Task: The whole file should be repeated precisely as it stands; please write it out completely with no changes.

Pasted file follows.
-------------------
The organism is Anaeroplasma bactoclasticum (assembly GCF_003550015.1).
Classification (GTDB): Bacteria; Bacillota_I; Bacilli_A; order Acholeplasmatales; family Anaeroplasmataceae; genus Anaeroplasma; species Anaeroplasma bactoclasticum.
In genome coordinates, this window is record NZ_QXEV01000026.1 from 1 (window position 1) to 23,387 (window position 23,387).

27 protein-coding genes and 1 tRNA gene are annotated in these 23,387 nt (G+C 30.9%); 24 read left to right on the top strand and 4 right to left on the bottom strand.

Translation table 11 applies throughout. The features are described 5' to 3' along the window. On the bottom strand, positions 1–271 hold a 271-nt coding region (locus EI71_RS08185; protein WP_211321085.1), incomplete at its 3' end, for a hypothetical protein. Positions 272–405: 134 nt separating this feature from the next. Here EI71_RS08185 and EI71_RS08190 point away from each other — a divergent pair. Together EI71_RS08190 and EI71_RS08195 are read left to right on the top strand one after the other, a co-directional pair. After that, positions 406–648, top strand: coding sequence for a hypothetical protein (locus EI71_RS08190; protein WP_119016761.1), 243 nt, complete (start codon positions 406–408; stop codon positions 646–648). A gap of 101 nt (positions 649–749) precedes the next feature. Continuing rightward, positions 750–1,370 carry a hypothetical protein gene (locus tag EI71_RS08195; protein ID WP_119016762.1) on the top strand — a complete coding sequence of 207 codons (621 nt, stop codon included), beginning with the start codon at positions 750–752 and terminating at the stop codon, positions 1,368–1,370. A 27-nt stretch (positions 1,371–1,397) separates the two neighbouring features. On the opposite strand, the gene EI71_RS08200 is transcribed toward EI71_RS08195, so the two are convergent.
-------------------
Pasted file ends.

The organism is Anaeroplasma bactoclasticum (assembly GCF_003550015.1).
Classification (GTDB): Bacteria; Bacillota_I; Bacilli_A; order Acholeplasmatales; family Anaeroplasmataceae; genus Anaeroplasma; species Anaeroplasma bactoclasticum.
In genome coordinates, this window is record NZ_QXEV01000026.1 from 1 (window position 1) to 23,387 (window position 23,387).

27 protein-coding genes and 1 tRNA gene are annotated in these 23,387 nt (G+C 30.9%); 24 read left to right on the top strand and 4 right to left on the bottom strand.

Translation table 11 applies throughout. The features are described 5' to 3' along the window. On the bottom strand, positions 1–271 hold a 271-nt coding region (locus EI71_RS08185; protein WP_211321085.1), incomplete at its 3' end, for a hypothetical protein. Positions 272–405: 134 nt separating this feature from the next. Here EI71_RS08185 and EI71_RS08190 point away from each other — a divergent pair. Together EI71_RS08190 and EI71_RS08195 are read left to right on the top strand one after the other, a co-directional pair. After that, positions 406–648, top strand: coding sequence for a hypothetical protein (locus EI71_RS08190; protein WP_119016761.1), 243 nt, complete (start codon positions 406–408; stop codon positions 646–648). A gap of 101 nt (positions 649–749) precedes the next feature. Continuing rightward, positions 750–1,370 carry a hypothetical protein gene (locus tag EI71_RS08195; protein ID WP_119016762.1) on the top strand — a complete coding sequence of 207 codons (621 nt, stop codon included), beginning with the start codon at positions 750–752 and terminating at the stop codon, positions 1,368–1,370. A 27-nt stretch (positions 1,371–1,397) separates the two neighbouring features. On the opposite strand, the gene EI71_RS08200 is transcribed toward EI71_RS08195, so the two are convergent.